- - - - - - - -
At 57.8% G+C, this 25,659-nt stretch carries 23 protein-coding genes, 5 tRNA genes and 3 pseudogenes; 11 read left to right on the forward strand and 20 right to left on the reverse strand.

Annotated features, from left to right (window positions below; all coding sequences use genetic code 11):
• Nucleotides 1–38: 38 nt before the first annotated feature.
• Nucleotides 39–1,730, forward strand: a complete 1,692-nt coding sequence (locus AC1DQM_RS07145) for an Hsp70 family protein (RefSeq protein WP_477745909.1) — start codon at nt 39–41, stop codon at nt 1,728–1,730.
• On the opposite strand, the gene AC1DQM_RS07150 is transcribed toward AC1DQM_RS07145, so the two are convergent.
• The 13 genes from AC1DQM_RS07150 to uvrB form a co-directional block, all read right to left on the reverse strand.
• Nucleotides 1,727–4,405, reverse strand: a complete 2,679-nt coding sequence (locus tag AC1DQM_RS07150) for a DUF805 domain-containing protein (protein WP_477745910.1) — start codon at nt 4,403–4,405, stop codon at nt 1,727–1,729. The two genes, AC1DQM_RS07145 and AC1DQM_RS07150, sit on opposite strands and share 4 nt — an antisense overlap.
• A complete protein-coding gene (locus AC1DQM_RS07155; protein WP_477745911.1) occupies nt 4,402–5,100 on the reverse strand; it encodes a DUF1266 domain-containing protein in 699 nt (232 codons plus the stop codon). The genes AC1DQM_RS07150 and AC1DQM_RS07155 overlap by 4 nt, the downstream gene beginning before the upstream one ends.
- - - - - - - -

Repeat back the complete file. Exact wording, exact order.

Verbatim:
At 57.8% G+C, this 25,659-nt stretch carries 23 protein-coding genes, 5 tRNA genes and 3 pseudogenes; 11 read left to right on the forward strand and 20 right to left on the reverse strand.

Annotated features, from left to right (window positions below; all coding sequences use genetic code 11):
• Nucleotides 1–38: 38 nt before the first annotated feature.
• Nucleotides 39–1,730, forward strand: a complete 1,692-nt coding sequence (locus AC1DQM_RS07145) for an Hsp70 family protein (RefSeq protein WP_477745909.1) — start codon at nt 39–41, stop codon at nt 1,728–1,730.
• On the opposite strand, the gene AC1DQM_RS07150 is transcribed toward AC1DQM_RS07145, so the two are convergent.
• The 13 genes from AC1DQM_RS07150 to uvrB form a co-directional block, all read right to left on the reverse strand.
• Nucleotides 1,727–4,405, reverse strand: a complete 2,679-nt coding sequence (locus tag AC1DQM_RS07150) for a DUF805 domain-containing protein (protein WP_477745910.1) — start codon at nt 4,403–4,405, stop codon at nt 1,727–1,729. The two genes, AC1DQM_RS07145 and AC1DQM_RS07150, sit on opposite strands and share 4 nt — an antisense overlap.
• A complete protein-coding gene (locus AC1DQM_RS07155; protein WP_477745911.1) occupies nt 4,402–5,100 on the reverse strand; it encodes a DUF1266 domain-containing protein in 699 nt (232 codons plus the stop codon). The genes AC1DQM_RS07150 and AC1DQM_RS07155 overlap by 4 nt, the downstream gene beginning before the upstream one ends.